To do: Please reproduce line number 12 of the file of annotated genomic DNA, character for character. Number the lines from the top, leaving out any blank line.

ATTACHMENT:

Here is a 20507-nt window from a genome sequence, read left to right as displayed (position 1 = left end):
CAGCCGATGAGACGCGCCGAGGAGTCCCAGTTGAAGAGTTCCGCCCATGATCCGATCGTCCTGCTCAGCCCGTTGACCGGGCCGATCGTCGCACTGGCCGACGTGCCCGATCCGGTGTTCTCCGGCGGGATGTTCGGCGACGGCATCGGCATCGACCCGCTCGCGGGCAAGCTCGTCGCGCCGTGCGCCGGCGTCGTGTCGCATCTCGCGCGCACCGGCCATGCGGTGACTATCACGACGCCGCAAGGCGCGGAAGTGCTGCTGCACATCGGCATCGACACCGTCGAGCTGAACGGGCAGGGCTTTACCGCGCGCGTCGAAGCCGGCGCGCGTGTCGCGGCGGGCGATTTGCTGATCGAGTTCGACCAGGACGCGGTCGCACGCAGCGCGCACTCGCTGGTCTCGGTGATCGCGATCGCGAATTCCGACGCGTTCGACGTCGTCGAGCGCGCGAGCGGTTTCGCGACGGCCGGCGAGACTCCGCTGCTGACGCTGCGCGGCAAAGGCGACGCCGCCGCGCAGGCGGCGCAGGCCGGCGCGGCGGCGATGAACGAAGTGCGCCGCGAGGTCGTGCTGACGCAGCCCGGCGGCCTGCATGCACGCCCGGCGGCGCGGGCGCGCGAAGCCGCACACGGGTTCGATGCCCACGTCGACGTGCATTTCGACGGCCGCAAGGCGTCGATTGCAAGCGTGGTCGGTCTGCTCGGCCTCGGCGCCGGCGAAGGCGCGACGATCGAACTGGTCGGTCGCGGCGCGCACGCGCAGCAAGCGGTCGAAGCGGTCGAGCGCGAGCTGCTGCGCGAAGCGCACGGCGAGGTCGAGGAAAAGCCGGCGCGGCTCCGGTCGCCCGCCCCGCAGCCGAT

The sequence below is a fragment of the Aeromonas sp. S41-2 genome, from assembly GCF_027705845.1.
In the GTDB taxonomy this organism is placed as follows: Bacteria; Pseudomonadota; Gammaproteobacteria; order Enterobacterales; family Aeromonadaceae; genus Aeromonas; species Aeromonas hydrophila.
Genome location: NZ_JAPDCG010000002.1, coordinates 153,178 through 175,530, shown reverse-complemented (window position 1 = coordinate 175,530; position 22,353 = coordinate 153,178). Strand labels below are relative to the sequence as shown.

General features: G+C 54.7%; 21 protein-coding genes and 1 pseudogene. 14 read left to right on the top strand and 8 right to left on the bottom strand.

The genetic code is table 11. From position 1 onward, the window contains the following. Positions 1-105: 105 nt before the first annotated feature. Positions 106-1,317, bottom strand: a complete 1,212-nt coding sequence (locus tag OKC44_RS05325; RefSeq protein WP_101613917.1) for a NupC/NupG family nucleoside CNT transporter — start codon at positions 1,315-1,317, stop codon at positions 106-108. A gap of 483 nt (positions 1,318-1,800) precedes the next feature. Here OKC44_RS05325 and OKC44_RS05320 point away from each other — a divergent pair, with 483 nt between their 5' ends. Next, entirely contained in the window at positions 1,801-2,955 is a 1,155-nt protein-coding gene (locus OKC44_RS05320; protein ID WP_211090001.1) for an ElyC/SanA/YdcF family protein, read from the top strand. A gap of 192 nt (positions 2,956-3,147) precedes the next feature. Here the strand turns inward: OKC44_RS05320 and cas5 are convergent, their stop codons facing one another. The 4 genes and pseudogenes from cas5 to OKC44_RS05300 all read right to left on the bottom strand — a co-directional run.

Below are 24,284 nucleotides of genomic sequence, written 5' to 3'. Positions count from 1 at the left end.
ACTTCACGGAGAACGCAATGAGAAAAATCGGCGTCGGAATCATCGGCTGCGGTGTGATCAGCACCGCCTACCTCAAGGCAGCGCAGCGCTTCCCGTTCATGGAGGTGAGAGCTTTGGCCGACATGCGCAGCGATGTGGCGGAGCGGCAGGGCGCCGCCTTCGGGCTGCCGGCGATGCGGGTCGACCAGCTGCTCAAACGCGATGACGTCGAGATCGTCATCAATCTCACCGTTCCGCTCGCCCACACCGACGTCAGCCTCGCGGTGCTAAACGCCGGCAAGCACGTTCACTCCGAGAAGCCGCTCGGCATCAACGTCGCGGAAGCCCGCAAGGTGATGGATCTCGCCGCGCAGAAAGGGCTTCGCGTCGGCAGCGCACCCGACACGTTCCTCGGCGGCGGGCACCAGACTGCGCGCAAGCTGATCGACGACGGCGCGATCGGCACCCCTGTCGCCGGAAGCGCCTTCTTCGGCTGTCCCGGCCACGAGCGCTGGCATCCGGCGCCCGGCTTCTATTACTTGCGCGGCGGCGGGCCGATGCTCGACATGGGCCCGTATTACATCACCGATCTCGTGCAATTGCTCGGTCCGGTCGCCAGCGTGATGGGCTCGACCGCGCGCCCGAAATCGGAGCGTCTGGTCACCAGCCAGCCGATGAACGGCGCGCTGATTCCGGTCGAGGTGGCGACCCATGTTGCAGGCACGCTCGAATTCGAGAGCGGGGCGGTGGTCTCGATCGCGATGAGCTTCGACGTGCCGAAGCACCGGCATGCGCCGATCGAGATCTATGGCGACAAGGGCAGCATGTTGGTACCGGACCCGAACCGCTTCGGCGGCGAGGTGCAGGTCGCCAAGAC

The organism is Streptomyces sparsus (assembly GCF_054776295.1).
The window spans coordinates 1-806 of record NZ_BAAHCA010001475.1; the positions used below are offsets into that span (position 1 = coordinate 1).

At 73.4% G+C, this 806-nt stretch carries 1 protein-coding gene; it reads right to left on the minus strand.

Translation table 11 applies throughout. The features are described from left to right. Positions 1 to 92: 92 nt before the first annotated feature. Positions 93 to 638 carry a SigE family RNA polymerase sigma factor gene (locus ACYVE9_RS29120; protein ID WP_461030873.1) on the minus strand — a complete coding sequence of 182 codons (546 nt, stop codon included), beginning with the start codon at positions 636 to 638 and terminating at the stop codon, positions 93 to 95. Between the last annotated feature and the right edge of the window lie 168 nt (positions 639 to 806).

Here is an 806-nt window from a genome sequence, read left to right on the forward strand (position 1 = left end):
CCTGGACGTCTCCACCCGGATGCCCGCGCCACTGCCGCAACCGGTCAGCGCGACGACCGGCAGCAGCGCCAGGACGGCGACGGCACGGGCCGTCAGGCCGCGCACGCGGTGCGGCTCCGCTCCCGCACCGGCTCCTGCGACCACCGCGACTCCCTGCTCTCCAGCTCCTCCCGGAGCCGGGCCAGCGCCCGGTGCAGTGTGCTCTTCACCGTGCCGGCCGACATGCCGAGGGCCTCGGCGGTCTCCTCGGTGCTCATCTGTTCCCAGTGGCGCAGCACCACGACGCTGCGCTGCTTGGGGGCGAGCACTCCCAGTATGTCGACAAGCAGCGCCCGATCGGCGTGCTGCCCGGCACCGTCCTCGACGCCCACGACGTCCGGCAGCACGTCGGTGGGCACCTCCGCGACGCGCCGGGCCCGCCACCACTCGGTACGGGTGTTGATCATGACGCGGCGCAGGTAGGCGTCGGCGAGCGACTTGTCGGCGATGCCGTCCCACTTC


At 73.4% G+C, this 806-nt stretch carries 1 protein-coding gene; it reads right to left on the minus strand.